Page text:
This year is our first year with Peter full-time beekeeping and we are running about 70 hives in 30 different locations at this point in the year. Unfortunately, due to the wet spring, our honey production has been very slow. We have harvested honey from Victory Heights and Ridgecrest, and are about to harvest honey from Pinehurst and Broadview.
We can be found every Saturday at the Shoreline Farmers Market, and sporadic Thursdays at the Lake City Farmers Market. Check our Facebook page for updates on when we are at Lake City.
We also have been working on a few new products including beeswax candles and a beeswax and oil wood conditioning cream for cutting boards and wooden spoons. We'll post more about all of that soon!
As always, thanks for supporting local bees.
And here's a sneak peek at our new Beeswax Wood Butter:
Find Your Backyard Honey July 26 2016
It's been great seeing so many of you at the Shoreline Farmers Market these last few weeks. We are at the Shoreline Farmers Market every other week, and will also be at the Lake City Farmers Market every other week starting in August. The bees are busily making more honey!
Shoreline Farmers Market - Saturdays, 10am-3pm
Featuring Richmond Highlands Honey
Lake City Farmers Market - Thursdays, 3-7pm
Featuring Pinehurst & Victory Heights Honey
To Market We Go! July 17 2015 1 Comment
As we have been prepping for the Shoreline Farmers Market this Saturday (July 18th), we were reminded of the week before our first market last year. Last summer we were still finishing up our logo/label when everything fell in place for us to start selling at the market - in exactly a week! At that point we didn't have a finished label, postcards, market supplies (canopy, handwashing station, etc.). Even though it's not nearly as crazy as last year, the week before a market always seems to be particularly busy for us. Since we're producing raw, local honey, we have to wait for the bees to make the product - and sometimes that's later than we'd like!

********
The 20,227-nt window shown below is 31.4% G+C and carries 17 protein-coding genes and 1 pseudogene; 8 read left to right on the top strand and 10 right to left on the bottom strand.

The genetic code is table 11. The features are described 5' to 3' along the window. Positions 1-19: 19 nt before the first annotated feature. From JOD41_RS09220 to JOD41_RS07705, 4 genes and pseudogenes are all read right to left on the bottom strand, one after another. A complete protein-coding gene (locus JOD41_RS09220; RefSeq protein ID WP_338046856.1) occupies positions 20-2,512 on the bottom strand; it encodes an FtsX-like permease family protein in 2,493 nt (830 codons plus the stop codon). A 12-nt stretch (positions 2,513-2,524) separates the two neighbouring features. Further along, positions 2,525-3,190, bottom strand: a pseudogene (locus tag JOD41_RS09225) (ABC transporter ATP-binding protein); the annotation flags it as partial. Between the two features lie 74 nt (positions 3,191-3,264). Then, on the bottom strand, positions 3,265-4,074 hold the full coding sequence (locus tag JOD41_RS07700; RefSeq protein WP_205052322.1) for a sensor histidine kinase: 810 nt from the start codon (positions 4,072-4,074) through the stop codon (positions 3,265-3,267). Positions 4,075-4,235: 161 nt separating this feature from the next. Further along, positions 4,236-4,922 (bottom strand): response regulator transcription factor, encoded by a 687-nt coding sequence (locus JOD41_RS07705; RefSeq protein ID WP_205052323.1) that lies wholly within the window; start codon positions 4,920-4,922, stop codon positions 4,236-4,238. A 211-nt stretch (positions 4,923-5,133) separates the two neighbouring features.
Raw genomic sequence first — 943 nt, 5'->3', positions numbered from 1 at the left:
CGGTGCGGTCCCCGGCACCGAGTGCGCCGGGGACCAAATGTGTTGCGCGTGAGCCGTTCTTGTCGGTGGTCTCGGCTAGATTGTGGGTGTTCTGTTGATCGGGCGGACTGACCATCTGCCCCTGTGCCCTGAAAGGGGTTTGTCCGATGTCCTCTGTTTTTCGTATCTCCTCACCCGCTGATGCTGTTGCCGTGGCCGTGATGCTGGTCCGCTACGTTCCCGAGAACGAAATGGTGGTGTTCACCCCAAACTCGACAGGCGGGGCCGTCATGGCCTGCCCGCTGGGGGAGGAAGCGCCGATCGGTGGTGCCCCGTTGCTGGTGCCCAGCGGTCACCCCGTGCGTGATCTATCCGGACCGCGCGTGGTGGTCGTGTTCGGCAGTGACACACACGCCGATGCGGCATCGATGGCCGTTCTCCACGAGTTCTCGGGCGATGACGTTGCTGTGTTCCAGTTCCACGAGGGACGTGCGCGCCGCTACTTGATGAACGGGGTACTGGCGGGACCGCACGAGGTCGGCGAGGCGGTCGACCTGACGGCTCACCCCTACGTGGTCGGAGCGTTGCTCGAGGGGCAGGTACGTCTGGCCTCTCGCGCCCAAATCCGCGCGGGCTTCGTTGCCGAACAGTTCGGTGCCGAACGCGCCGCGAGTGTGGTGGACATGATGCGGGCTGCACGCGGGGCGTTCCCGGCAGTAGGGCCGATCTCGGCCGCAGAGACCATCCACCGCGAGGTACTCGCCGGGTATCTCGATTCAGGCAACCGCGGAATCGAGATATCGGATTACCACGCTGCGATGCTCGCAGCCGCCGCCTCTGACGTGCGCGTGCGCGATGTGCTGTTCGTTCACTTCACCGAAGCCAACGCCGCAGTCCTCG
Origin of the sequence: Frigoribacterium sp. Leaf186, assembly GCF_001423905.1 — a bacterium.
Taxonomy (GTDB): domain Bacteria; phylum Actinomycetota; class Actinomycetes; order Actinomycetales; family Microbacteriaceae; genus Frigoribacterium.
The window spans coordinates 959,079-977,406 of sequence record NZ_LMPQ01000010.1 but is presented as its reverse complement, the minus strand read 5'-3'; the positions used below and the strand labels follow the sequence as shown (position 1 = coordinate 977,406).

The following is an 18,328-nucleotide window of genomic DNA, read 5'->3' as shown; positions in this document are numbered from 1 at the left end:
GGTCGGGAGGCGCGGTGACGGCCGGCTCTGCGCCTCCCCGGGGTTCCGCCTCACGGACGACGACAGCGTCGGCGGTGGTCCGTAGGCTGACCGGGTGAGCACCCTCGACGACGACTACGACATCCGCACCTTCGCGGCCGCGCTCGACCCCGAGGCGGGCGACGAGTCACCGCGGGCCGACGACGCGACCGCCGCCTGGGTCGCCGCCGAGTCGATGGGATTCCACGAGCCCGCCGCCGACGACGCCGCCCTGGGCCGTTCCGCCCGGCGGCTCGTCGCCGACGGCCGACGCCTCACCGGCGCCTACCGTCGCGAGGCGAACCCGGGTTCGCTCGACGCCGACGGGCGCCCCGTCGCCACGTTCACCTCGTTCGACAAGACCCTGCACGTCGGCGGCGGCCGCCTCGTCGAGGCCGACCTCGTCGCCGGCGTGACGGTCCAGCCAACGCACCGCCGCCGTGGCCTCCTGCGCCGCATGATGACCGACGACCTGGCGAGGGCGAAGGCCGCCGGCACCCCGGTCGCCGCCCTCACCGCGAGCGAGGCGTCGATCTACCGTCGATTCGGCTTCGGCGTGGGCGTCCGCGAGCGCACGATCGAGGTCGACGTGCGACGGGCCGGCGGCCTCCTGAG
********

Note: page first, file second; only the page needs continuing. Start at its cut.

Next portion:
What does a week before the market look like? Or at least, what did this week look like?
Saturday (7 days to go) - Inspect hives in Shoreline to see if there is honey to harvest. Thankfully, the bees had been busy! At this point we put on a bee escape (a one-way maze) so the bees will leave the honey supers (boxes) naturally, without having to use any chemicals. Inspect Greenwood hives, decide there is not enough to harvest...yet.
Monday (5 days to go) - Remove the honey supers from the Shoreline hives. Bottle 40lbs of Fremont Honey, and pour 40lbs more Fremont honey into the bottler.
Tuesday (4 days to go) - Waiting day as the honey settles in the bottler, and air bubbles rise to the top. This helps the honey be nice and clear when bottled.
Wednesday (3 days to go) - Extract 46lbs of Shoreline honey and bottle another 20lbs of Fremont.